Cleveland Police Chief Calvin Williams said Wednesday that among the challenges he faces in reforming his department in concert with a federal consent decree is training his officers to view themselves as guardians of the community, rather than warriors, reports Cleveland.com.

"This has been embedded in law enforcement for my entire career – so more than 25 years," Williams said during a City Hall news conference. "Our officers have been trained to survive, to be prepared, to go out in our neighborhoods as if they are in the military. We want our officers to be safe and vigilant and able to protect our community and themselves. But we have changed that philosophy from being a warrior ... to being a guardian."

Williams said officers' training focuses on community engagement, professionalism and respect for the people they serve. And all front line officers have completed a four-hour online training program explaining the tenets and practice of community policing – a first step in getting officers to engage more with citizens and restore public trust.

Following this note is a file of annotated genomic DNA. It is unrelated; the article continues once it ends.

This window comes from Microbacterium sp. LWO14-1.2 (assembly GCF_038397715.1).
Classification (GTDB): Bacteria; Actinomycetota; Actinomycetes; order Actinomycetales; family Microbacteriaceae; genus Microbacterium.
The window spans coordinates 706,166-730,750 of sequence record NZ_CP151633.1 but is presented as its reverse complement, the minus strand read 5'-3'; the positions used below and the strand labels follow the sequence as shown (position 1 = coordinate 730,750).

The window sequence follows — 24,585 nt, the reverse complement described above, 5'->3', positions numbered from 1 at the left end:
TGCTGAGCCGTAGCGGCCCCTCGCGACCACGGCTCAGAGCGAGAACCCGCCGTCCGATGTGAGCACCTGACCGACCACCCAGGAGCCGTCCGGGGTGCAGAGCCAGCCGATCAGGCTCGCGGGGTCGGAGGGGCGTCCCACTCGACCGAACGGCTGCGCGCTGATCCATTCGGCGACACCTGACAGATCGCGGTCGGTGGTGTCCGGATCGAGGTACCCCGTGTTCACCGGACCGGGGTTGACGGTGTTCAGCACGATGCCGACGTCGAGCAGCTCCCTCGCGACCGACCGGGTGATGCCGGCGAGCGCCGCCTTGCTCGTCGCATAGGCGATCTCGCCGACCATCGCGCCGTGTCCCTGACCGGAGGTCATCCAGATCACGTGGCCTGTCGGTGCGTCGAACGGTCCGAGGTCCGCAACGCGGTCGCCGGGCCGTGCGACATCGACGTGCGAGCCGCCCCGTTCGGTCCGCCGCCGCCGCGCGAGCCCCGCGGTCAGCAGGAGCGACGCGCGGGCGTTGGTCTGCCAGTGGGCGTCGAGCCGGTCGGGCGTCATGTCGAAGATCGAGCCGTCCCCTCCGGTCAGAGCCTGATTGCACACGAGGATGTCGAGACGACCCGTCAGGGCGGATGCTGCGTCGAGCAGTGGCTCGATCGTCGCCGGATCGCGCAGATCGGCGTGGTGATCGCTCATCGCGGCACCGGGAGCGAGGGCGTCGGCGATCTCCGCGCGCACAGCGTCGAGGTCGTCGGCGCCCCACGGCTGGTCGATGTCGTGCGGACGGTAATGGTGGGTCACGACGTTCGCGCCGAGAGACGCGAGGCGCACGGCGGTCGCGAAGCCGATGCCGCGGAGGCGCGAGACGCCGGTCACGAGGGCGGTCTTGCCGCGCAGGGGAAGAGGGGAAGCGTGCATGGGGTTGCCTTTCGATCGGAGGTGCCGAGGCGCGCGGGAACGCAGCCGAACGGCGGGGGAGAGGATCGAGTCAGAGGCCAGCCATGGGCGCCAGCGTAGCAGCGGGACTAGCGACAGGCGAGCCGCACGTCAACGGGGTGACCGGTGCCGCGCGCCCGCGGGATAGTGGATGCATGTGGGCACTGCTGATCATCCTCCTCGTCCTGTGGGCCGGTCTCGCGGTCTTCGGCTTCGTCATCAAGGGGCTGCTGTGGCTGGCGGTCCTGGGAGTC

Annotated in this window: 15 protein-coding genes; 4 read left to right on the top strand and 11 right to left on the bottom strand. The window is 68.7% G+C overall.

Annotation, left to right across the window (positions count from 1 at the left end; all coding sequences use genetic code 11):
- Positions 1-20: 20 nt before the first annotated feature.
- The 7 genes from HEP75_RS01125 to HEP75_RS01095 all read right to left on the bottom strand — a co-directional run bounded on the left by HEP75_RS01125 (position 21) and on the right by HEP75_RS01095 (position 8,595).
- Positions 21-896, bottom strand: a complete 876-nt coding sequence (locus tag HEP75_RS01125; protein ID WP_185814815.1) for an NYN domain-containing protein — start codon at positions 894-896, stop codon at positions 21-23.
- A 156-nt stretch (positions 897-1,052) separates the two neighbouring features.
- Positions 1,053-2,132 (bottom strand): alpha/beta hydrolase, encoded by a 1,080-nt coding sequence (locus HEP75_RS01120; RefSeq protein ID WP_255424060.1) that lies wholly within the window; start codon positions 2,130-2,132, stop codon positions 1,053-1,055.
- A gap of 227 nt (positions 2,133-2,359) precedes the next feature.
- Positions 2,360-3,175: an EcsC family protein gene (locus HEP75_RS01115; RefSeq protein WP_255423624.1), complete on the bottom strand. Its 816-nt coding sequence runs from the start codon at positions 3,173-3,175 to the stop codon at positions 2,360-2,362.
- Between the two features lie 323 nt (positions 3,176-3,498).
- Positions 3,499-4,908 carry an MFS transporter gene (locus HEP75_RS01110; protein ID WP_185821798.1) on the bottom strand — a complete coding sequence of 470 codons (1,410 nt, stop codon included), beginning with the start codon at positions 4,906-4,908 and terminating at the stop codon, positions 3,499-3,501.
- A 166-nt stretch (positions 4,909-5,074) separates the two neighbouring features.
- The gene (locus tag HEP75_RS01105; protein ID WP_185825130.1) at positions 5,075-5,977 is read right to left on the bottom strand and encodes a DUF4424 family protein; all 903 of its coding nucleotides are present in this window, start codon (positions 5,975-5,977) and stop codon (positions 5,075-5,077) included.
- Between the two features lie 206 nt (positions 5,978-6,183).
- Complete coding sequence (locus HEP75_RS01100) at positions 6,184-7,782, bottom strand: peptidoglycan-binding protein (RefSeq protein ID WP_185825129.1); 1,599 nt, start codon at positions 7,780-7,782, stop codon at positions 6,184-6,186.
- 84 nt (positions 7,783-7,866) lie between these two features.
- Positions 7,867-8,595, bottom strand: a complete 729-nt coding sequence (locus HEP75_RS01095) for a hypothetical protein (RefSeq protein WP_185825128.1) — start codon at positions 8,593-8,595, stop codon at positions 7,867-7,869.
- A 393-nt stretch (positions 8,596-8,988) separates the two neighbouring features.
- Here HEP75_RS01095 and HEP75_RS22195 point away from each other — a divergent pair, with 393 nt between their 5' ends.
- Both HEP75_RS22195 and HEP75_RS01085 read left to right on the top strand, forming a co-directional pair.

Officers also will undergo extensive training in cultural sensitivity, crisis intervention and interacting with youth, Williams said.

Mayor Frank Jackson called the news conference Wednesday morning to update members of the media on the city's progress in implementing the consent decree, which city and U.S. Department of Justice officials announced last month to address use of excessive force and other deficiencies in the police department.

Jackson said that after Chief U.S. District Judge Solomon Oliver Jr. approves the agreement, the city and Justice Department have 30 days to choose a monitor to oversee the reforms.

Jackson and Williams highlighted new computer programs that will track citizens' complaints and flag troubling behavior of officers who could benefit from intervention.

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